FOR IMMEDIATE RELEASE
(SALTON SEA, Calif. - Nov. 28, 2022) A proposed agreement between the state of California, two Southern California water districts and the federal government announced today would provide $250 million for projects to create habitat and suppress harmful, windblown dust at the beleaguered Salton Sea.
The accord between the U.S. Bureau of Reclamation, the California Natural Resource Agency, the Imperial Irrigation District (IID) and the Coachella Valley Water District (CVWD), would expedite projects already part of the state’s 10-year Salton Sea Management Plan (SSMP). Under the agreement, Reclamation is directing $250 million from the Inflation Reduction Act to support remediation efforts at the Salton Sea, in addition to the $583 million already committed by California under the SSMP. In response to the drought crisis, California has agreed to voluntarily conserve 400,000 acre-feet of water it draws from the Colorado River annually for the next four years, including commitments of 250,000 acre-feet from IID and 35,000 acre-feet from CVWD.
“The Salton Sea presents a mushrooming crisis of human health and loss of critical habitat,” said Frank Ruiz, Salton Sea program director for Audubon California, a member of the Salton Sea Partnership, a statewide coalition of environmental, community, and public health advocacy organizations. “The federal government’s investment is a major step forward in investing in projects to safeguard residents and the environment. We look forward to federal partners continuing to work with the state, water agencies, and local communities to ensure that the Salton Sea remains a major priority as part of the complex water challenges facing the Western US.”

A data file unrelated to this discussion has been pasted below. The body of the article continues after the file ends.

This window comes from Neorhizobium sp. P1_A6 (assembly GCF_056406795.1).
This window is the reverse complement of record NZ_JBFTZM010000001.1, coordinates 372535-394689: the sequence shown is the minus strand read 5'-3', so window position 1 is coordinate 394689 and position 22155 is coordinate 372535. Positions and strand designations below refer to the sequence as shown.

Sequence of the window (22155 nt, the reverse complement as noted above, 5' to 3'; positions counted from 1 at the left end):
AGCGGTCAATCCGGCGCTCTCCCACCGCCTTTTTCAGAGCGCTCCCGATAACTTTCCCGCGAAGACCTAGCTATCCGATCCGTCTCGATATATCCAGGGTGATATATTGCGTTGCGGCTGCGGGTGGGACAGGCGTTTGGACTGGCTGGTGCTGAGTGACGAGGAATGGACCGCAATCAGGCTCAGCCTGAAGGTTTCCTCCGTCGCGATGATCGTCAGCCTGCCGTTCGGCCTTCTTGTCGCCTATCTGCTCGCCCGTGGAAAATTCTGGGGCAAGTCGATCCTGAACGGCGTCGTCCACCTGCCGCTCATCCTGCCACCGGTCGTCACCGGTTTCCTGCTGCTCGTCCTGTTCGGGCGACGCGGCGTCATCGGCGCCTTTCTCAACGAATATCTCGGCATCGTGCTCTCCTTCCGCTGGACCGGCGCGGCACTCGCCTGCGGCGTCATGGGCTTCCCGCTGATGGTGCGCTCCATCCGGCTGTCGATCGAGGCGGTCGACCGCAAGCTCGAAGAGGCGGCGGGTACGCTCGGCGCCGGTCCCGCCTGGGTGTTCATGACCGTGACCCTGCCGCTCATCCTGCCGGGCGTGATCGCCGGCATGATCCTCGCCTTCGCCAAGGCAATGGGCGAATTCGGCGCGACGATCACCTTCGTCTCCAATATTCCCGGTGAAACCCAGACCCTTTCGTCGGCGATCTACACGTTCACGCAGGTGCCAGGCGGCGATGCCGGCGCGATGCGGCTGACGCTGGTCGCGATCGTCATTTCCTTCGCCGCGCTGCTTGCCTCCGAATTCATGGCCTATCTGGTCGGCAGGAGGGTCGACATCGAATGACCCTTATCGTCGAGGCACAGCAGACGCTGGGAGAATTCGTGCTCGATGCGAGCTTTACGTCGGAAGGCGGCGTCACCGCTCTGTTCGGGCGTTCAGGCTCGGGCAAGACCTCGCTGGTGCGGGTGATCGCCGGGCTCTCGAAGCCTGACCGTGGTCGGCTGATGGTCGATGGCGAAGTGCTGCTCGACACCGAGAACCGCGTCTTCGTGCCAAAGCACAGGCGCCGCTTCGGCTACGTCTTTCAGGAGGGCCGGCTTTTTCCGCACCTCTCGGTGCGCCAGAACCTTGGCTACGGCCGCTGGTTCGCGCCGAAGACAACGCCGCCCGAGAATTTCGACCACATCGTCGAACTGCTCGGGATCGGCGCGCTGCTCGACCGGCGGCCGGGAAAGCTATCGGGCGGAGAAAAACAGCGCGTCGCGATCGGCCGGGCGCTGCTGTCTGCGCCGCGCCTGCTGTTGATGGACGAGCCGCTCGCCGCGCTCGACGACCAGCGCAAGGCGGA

In August, the seven states comprising the Colorado River Compact missed a federal deadline to commit to two million acre feet in voluntary water-use reductions or face federally imposed restrictions. The largest share of water from the Colorado River, overtapped and shrunken from drought, goes to California.
The Salton Sea, California’s largest lake, has been shrinking rapidly due to water transfers to urban areas and climate change. The retreating waterline has exposed tens of thousands of acres of dry lakebed, or playa, which sends clouds of noxious dust into nearby communities. Surrounding towns, some of California’s most marginalized, suffer from high rates of asthma, COPD and other respiratory ailments. The lake’s shrinking size and increasing salinity also imperil habitat for some 400 bird species, as well as a globally important stop for millions of birds migrating along the Pacific Flyway.
The agreement is subject to approval by the IID board of directors at its Nov. 29 meeting.
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Jason Howe, email@example.com; 415-595-9245
About the Salton Sea Partnership
The Salton Sea Partnership is a group of policy, community and environmental non-profit organizations working with government agencies towards a healthy, vibrant Salton Sea.